×
Skip to main content

Loza Alexander Debuts at No. 1 on Emerging Artists Chart Thanks to ‘Lets Go Brandon’

Loza Alexander debuts at No. 1 on Billboard‘s Emerging Artists chart (dated Oct. 30), becoming the top emerging act in the U.S. for the first time thanks to his new song “Lets Go Brandon.”

The song debuts at No. 45 on the Billboard Hot 100, where it’s his first entry, with 1.2 million U.S. streams and 35,200 downloads sold in its first full tracking week, ending Oct. 21, according to MRC Data.

The song originated when NASCAR driver Brandon Brown won a race at the Talladega Superspeedway on Oct. 2. During his post-interview with an NBC Sports reporter, fans could be heard in the background shouting a profane anti-President Joe Biden chant. The reporter suggested that the crowd was instead chanting, “Let’s go, Brandon,” to celebrate his win. The track includes snippets of the clip, which has since circulated on YouTube and in right-wing conservative circles.

Related

“Lets Go Brandon” concurrently tops R&B/Hip-Hop Digital Song Sales and Rap Digital Song Sales and jumps to No. 2 on the all-genre Digital Song Sales chart. It also debuts at Nos. 10 and 12, respectively, on the multi-metric Hot Rap Songs and Hot R&B/Hip-Hop Songs charts.

Among other Emerging Artists chart moves, the U.K.’s Lovejoy re-enters at No. 6, a new peak, as its new LP Pebble Brain opens at No. 20 on Top Rock & Alternative Albums with 8,000 equivalent album units, while all seven of its cuts debut on Hot Rock & Alternative Songs.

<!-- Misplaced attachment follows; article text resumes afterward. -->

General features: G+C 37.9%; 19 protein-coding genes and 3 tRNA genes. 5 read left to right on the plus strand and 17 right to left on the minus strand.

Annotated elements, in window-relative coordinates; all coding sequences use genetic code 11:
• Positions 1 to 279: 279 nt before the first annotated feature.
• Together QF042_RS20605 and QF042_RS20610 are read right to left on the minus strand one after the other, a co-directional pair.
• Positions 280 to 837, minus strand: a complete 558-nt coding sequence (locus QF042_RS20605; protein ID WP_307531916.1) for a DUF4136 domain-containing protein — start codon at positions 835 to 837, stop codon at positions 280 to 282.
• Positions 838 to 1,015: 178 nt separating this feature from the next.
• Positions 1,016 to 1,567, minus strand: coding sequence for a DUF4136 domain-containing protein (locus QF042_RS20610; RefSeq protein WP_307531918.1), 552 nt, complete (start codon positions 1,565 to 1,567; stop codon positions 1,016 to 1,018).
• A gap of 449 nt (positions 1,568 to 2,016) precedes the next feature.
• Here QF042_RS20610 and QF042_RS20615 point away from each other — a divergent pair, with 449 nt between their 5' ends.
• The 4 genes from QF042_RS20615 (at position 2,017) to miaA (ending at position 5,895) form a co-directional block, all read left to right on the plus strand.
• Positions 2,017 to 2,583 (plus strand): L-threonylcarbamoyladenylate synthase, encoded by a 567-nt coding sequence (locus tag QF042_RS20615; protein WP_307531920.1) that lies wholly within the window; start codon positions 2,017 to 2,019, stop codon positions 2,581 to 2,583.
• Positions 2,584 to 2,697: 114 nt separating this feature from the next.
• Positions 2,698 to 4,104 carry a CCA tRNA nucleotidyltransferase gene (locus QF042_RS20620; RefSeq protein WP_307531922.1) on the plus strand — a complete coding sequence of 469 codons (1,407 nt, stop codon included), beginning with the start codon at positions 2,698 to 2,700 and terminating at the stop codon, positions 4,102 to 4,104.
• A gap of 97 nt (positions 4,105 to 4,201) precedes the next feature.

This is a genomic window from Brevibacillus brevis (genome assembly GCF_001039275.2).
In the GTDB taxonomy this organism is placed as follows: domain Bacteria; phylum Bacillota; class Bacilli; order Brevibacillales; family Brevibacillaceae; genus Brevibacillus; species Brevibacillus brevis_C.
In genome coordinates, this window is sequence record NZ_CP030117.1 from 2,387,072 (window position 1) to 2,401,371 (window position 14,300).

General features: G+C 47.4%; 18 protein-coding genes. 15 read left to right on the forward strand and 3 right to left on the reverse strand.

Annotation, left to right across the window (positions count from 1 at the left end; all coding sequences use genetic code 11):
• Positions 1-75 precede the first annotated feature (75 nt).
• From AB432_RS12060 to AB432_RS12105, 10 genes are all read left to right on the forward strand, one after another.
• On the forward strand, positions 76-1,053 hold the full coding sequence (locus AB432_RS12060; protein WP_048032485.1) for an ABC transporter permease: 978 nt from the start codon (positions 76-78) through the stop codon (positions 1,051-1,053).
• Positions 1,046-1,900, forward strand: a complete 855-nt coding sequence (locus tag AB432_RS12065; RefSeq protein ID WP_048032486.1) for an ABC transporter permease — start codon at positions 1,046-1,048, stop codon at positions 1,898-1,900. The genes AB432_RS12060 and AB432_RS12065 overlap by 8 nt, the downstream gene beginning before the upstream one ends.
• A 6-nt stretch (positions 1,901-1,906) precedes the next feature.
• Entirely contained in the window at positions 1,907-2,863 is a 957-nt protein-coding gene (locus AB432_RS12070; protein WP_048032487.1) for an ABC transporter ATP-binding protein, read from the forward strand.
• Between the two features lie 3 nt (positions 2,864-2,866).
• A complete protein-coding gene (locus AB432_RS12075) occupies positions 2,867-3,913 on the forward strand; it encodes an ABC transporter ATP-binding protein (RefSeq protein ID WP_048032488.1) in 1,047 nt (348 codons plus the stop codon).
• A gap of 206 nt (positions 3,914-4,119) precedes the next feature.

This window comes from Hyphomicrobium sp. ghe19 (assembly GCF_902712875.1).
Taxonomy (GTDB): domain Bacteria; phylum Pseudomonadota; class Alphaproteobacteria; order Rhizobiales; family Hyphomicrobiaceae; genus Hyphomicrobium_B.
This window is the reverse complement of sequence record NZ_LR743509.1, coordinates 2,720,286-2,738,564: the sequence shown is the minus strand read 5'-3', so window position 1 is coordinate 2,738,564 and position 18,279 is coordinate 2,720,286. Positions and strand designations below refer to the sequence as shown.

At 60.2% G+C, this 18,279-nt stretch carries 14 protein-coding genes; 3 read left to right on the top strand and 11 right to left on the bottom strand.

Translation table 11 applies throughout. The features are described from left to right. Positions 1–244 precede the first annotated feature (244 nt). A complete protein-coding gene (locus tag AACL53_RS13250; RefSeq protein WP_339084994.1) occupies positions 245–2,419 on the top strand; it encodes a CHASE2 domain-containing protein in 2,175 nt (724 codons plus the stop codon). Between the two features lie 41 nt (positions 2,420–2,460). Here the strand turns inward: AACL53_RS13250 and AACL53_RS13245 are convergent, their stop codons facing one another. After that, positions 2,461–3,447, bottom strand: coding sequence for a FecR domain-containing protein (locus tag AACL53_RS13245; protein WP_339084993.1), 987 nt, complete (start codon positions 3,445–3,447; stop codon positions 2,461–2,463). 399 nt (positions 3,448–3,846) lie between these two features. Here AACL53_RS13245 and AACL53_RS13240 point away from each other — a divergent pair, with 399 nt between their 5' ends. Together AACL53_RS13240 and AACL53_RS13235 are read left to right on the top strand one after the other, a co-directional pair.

Plus, Finneas re-enters Emerging Artists at No. 7, powered by his debut LP Optimist. The set arrives at No. 9 on Alternative Albums (10,000 units). Finneas, the principal producer and co-songwriter for his sister, Billie Eilish, first charted his debut EP Blood Harmony, which yielded the top 20 Alternative Airplay hit “Let’s Fall in Love for the Night” in April 2020.

The Emerging Artists chart measures artist activity across key metrics of music consumption, blending album and track sales, radio airplay and streaming to provide a weekly multi-dimensional ranking of artist popularity. The chart excludes acts that have notched a top 25 entry on either the Hot 100 or Billboard 200, as well as artists that have achieved two or more top 10s on Billboard’s “Hot” song genre charts and/or consumption-based “Top” album genre rankings.